Study Links Depression in Children to Bisphenol A (BPA) from Canned Food

Bisphenol A (BPA), a chemical found frequently in canned foods, has been linked by a new study to behavior problems including depression in children.

depression in children

A recent study found that many baby teethers contain low levels of BPA.

© Monticelllo | Dreamstime

Depression in children isn’t as common as behavior problems like hyperactivity, but new research suggests that babies in the womb and young children exposed to BPA are at increased risk for the development of depression in addition to several types of behavior problems such as aggression and ADHD. The problems are different for boys and girls and also vary depending on whether the exposure occurred prenatally or during young childhood.

What is BPA?

Bisphenol A (BPA) is a chemical used in the manufacture of certain plastics, resins, and paper products. It is found in some food and beverage containers, toys, pacifiers, receipts, dental sealants, paints, medical devices, printing inks, flame retardants, and drinking water storage tanks. Scientific experts in Europe concluded in 2013 that diet is the major source of exposure to BPA.[1] They found dietary exposure to BPA to be the highest among children aged three to ten. The top dietary sources of BPA for all age groups were identified as canned food and non-canned meat and meat products. 

Study Looks at How Early Life BPA Exposure Affects Children’s Behavior at Age 7

BPA is a chemical known as an “endocrine disruptor” because it disrupts hormones and it has been linked to several health conditions in both adults and children. In this recent study, researchers from the School of Public Health at the University of California, Berkeley, measured BPA levels in urine from 292 pregnant mothers (to check for prenatal exposure levels) and 5-year-old children (to check for early childhood levels).[2] The children’s behavior was then assessed at age 7.

Boys Exposed Prenatally Have Increased Depression at 7

The results, published in Environmental Research, showed that boys who were born to mothers with high BPA levels (and who therefore had high prenatal BPA exposure) were found to have increased depression and anxiety at age 7. No such associations were seen in girls with the same prenatal exposures at age 7.

ADHD Behaviors and Conduct Problems Were Also Seen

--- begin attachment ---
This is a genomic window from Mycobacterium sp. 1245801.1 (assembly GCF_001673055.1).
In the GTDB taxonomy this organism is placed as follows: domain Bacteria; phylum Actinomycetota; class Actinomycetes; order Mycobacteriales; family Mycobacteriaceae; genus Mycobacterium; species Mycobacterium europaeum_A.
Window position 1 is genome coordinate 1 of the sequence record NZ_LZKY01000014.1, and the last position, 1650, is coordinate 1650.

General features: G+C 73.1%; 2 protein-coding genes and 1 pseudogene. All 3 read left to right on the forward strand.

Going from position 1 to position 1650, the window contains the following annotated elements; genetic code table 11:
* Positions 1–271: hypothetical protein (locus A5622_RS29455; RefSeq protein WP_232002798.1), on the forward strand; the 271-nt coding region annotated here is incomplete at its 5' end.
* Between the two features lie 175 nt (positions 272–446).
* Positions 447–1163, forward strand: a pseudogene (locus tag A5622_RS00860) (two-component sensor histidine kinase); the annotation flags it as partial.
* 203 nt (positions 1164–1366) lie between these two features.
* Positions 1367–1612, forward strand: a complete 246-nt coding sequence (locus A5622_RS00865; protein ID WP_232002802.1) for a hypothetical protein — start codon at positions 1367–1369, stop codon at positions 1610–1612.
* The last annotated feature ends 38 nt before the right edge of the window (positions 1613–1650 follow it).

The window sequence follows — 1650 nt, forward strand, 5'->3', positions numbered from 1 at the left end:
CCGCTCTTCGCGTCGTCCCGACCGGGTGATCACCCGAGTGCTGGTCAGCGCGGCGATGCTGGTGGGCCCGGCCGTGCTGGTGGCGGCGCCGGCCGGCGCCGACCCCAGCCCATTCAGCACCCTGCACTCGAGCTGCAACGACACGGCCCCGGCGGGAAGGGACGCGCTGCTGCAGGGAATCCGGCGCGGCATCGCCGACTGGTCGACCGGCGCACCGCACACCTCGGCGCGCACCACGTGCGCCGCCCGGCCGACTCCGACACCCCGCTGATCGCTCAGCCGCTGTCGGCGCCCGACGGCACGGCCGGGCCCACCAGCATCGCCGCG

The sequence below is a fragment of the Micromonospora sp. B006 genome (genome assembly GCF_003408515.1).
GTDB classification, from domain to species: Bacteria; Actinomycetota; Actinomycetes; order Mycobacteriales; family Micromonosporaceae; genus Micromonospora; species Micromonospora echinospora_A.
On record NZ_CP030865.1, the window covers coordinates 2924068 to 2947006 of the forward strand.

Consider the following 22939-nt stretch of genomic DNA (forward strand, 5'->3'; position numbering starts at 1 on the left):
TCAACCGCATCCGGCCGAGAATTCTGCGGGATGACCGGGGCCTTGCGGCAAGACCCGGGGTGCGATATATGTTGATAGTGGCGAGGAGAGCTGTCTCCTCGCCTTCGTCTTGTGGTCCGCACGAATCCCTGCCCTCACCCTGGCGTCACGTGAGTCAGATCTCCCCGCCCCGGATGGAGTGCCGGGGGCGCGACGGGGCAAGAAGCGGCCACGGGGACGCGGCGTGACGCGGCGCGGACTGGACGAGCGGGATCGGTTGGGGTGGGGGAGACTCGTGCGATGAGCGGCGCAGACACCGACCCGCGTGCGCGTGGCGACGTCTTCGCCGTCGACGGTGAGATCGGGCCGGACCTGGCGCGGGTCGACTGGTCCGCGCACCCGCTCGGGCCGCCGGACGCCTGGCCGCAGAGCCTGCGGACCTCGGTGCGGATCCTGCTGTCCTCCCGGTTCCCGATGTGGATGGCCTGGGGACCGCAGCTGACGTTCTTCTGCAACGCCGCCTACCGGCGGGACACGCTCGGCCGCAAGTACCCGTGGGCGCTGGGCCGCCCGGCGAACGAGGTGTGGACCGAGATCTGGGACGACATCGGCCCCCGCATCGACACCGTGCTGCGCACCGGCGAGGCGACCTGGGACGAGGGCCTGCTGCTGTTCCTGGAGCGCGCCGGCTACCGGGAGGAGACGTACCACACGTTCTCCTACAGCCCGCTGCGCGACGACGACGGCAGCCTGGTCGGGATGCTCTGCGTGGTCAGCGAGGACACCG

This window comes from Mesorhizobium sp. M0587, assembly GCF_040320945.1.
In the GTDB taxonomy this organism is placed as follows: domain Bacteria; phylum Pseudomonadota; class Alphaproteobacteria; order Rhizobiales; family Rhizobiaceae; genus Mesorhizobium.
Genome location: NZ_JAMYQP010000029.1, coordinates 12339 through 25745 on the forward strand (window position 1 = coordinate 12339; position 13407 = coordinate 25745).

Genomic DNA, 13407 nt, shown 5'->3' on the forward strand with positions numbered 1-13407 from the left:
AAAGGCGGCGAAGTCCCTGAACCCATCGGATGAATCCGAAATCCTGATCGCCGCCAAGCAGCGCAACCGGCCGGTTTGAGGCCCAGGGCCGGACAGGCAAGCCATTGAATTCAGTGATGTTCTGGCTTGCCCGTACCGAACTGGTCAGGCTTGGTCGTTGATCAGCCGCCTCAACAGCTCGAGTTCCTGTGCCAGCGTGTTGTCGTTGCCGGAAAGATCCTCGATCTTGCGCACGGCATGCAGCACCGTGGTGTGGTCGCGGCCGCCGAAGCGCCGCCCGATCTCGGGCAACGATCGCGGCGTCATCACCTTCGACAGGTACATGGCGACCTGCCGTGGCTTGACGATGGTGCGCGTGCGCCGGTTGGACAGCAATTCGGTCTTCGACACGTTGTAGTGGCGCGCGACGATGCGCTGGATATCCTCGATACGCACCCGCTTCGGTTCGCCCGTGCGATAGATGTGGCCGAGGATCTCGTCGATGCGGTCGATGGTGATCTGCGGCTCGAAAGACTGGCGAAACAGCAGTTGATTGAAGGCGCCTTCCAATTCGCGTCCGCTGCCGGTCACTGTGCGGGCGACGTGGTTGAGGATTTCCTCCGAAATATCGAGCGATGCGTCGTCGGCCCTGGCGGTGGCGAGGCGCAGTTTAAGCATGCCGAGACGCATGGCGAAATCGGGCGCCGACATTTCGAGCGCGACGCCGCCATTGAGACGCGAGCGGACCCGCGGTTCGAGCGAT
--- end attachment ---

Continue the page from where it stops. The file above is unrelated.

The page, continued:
Early childhood exposure to BPA was also strongly linked to later behavioral problems in both boys and girls. Five-year-olds of both sexes who had high BPA levels were found to have more ADHD behaviors like inattention and hyperactivity at age 7. Girls were also found to have conduct problems at age 7 associated with early childhood BPA exposure.

“I’d say the take-away is that exposure to BPA, such as in hard plastic containers or canned foods, should be avoided if possible,” said Robert B. Gunier, one of the study’s investigators from UC Berkely, in an article reported by Medscape Medical News.[3]

This was not the first study to show prenatal and childhood BPA exposure is associated with depression behavior problems in children. “This study adds to the existing literature showing associations of early life BPA exposure with behavior problems, including anxiety, depression, and hyperactivity in children,” concluded the study authors.

Dealing with Depression in Children

Avoiding endocrine-disrupting chemicals like BPA is a wise step in helping to prevent depression in children, ADHD, and other behavior problems. Eating fewer canned and packaged foods and beverages, and meat and meat products, is one way to lower your BPA exposure. Of course, depression or anxiety in any child is a serious matter and requires comprehensive assessment and treatment. If you suspect your child might be depressed or anxious, a visit with your child’s primary care provider, an integrative pediatrician, or a naturopathic doctor is in order.

[1] EFSA Press Release. 2013 July 25.

[2] Environ Res. 2013 Jul 16. pii: S0013-9351(13)00112-6.

[3] Medscape. 2013 Aug 7.

This article was originally published in 2013. It has since been updated.

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UHN Staff

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